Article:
Oct. 23 (Bloomberg) -- The thieves who stole seven paintings including works by Pablo Picasso and Claude Monet from the Rotterdam Kunsthal on Oct. 16 probably exploited a flaw in the locking security system, the museum said in a statement.
The museum said it has an electronic locking system that responds to the alarm. After some time, the electronic system deactivates automatically, although the doors remain mechanically locked, according to a Kunsthal e-mailed statement sent today.
“The investigation into the theft that took place on Monday evening has revealed that the burglars probably forced the locks” after the electronic locking system automatically deactivated, the Kunsthal said. Camera images show the burglary took just two minutes, the museum said.
Seven paintings, including works by Picasso, Monet, Henri Matisse, Paul Gauguin and Lucian Freud were stolen from the Kunsthal in the Dutch port city. The combined value may be as much as $130 million, making the burglary one of the most spectacular art heists of the last few decades.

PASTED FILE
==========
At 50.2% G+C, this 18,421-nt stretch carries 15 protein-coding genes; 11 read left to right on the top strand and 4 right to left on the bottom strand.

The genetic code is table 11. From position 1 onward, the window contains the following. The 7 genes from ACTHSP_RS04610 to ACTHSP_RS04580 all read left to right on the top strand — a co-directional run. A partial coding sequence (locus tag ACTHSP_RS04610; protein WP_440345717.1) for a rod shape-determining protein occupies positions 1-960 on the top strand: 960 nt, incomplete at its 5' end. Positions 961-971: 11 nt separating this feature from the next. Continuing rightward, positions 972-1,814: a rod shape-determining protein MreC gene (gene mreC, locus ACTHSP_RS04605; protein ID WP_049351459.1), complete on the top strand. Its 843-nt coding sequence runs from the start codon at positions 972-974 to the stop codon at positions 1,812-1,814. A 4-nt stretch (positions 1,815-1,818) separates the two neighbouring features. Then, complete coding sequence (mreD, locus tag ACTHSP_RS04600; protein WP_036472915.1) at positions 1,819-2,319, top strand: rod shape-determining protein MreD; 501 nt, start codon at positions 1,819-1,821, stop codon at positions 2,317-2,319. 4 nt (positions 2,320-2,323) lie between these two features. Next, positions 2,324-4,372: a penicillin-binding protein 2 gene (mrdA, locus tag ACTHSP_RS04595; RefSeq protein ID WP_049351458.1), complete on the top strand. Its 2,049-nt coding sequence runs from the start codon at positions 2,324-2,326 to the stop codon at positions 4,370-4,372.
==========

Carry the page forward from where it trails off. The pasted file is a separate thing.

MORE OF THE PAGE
The paintings stolen were Picasso’s “Tete d’Arlequin;” Monet’s “Waterloo Bridge, London” and “Charing Cross Bridge, London;” Freud’s “Woman with Eyes Closed;” Matisse’s “La Liseuse en Blanc et Jaune;” Gauguin’s “Femme Devant une Fenetre Ouverte, dite la Fiancee,” and Meyer de Haan’s “Autoportrait.”
The museum has since made adjustments to its locking system, according to the statement. Its alarm, camera and entrance control systems were all inspected in the past months and a new fire alarm and smoke detectors were installed earlier this year, it said.
The theft took place at about 3.15 a.m. on Oct. 16, the Rotterdam-Rijnmond police said. Investigators have released camera pictures on which the faces of the thieves are unidentifiable. They are hoping that people may recognize the combination of two or more figures and their distinctive bags, a statement on the police website said. Investigators have received 60 leads so far, it said.
Muse highlights include Richard Vines on Scottish dining and Craig Seligman on books.
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